With two non-fiction titles under my belt, I’m focussing on fiction for a while. I’ve started work on a 19th-century police procedural series, set in the riverside village I grew up in. I’ve recently started to write collaboratively with Catherine Curzon – we have historical romance and romantic thrillers up our collective sleeves.
It doesn’t seem possible that almost five years have passed since we launched New Romantics Press. At the time, we each said: “We’ll be happy just to see our novel in print.”
Since then, we’ve been bitten by the writing bug and gone on to write further novels, win accolades, reach the finals of a prestigious book award and achieve bestseller status (historical romance>Scottish) on Amazon. Not to forget, hosting a wonderful book launch at Waterstones in Kensington. Between us, we’ve written ten fabulous novels and gained a host of readers who are hungry for more! With four new novels in the pipeline, we thought it time to thank our wonderful readers/supporters and to celebrate our achievements by uploading a Kindle book, containing the first two chapters of each of our novels to share with you.
The Kindle is almost a novel in its own right – almost forty thousand words in all!
So . . . if you have never read any of our novels, now’s the time to
TAKE A CHANCE ON US
Within the pages of the Kindle you will find: romantic heroes and heroines aplenty; men in kilts, cowboys, Victorian Misses, Twenties Girls, Wild Irish actors who bear more than a passing resemblance to Pierce Brosnan, feisty heroines who live on remote islands in the Atlantic, academics, priests, enigmatic heroes – and women ‘who love not wisely, but too well.’ In short, ten ideal summer reads to take to the beach with you – a book for every mood. Click here to read an extract/buy/share
Since publishing Take a Chance on us, Adrienne and Lizzie have written Fur Coat and No Knickers – a collection of poems and short stories and Girl in the Castle – fall in love with a Highlander
click here to download a copy of Take a chance on us
and, from all of us – thank you very much – have a great summer!
Lizzie, Adrienne, June and Mags
Hi, I’m RAPHAEL FONSECA-FFINCH – 38 – campaigning journalist and adrenalin junkie, born of dual Scottish-Brazilian heritage. Hence the name. Despite what is says in my passport I’m a citizen of no country and travel the world alone in search of the next scoop, the next headline-grabbing story. My life is solitary and often dangerous, but that’s my choice. I have a driven personality and that makes me hard to live with. I have no time for emotional entanglements and that, conversely, makes women eager to ‘be the one’ to tame my free spirit.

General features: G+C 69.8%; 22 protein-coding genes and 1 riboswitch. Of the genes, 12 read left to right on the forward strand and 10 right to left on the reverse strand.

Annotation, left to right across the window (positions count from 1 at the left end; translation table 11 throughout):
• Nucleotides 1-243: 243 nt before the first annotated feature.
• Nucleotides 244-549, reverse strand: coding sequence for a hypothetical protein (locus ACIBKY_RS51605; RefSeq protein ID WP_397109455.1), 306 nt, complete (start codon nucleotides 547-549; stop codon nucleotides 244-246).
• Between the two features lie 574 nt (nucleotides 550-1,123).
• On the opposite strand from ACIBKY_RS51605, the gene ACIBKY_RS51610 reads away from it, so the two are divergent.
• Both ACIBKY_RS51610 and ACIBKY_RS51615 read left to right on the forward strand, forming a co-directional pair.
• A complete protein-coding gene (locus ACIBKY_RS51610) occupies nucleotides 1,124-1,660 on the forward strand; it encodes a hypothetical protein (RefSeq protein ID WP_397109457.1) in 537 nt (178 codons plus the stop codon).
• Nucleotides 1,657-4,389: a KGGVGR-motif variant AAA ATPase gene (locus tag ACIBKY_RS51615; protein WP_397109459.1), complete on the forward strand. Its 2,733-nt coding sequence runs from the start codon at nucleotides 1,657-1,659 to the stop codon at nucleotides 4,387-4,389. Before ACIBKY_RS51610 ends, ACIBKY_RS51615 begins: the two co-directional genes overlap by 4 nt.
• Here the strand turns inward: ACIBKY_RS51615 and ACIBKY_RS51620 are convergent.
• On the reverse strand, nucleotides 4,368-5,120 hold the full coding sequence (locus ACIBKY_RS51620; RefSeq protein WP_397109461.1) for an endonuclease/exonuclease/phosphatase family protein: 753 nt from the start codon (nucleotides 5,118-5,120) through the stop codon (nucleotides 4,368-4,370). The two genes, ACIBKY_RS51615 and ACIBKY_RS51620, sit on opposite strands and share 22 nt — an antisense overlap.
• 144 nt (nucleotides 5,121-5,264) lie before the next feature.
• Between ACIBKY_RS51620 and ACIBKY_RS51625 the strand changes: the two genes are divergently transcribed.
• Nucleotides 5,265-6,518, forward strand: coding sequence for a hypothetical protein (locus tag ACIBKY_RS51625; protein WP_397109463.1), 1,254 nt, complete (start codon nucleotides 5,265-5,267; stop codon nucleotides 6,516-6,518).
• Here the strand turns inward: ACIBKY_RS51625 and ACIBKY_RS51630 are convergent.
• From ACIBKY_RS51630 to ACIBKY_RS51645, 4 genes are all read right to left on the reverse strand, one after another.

I’ve staked out a Boot Camp for Brides on the Norfolk marshes which I believe a Columbian cartel is using to smuggle drugs into the UK. I need to gain access to the camp, and for that, I need a ‘fake fiancée’. I’ve found one in the shape of rookie journalist Charlie Montague. However, I’m a lone wolf and concerned that taking on a partner will slow me down. Worse still – that shaking her off at the end of the assignment will prove harder than dodging the cartel’s bullets.
Acquiring a phoney fiancee will enable me to enter and leave the boot camp without arousing suspicion.
On paper, Montague seems ideal – keen to learn, smart enough to accept any terms and anxious to work alongside me. So far, so good; so why do I have the uneasy feeling I’ve caught a tiger by the tail? That, given half a chance she’ll go off-piste and do her own thing? There’s something about her which attracts me. God forbid that she will be the one who succeeds where others have failed. Bringing me to my knees and forcing me to admit that, underneath the hard-bitten exterior I’ve cultivated, I’m as lonely and emotionally vulnerable as the next man.
At the end of the assignment, will I be able to walk away from the Boot Camp Bride?
If you like what you’ve read, please vote for me, Rafael Fonseca-Ffinch by emailing firstname.lastname@example.org
You can also hop to all the stops on the Book Boyfriend Blog, collect the candidate’s name at each stop, then submit all 30 names to the same address in order to be entered into the GRAND PRIZE GIVEAWAY. This giveaway includes a Kindle Paperwhite + 30 e-books, one from each of the authors participating in the hop. Entries for the hop will be accepted until Sunday, May 21st at midnight – EDT.
A winner will be chosen on Monday, May 22nd.
I’ll be gifting Boot Camp Bride so you can read how Charlie and Rafa’s love story unfolds.
If you can’t wait that long, Boot Camp Bride is currently on Kindle Countdown at 99p/99c
And the winner of our Grand Prize is Kathy Davis. I have already contacted Kathy and her new Kindle Paperwhite is on the way to her. As soon as she receives the e-reader and sets it up, we can each gift her a copy of the e-book we promised.
Here are all the participating blogs
Tracie Banister http://traciebanister.blogspot.com/
Becky Monson https://www.beckymonson.com/blog
Hilary Grossman http://www.feelingbeachie.com
Glynis Astie http://www.glynisastie.com/blog
Jayne Denker http://jaynedenker.com
Jennie Marts http://www.jenniemarts.com/blog.html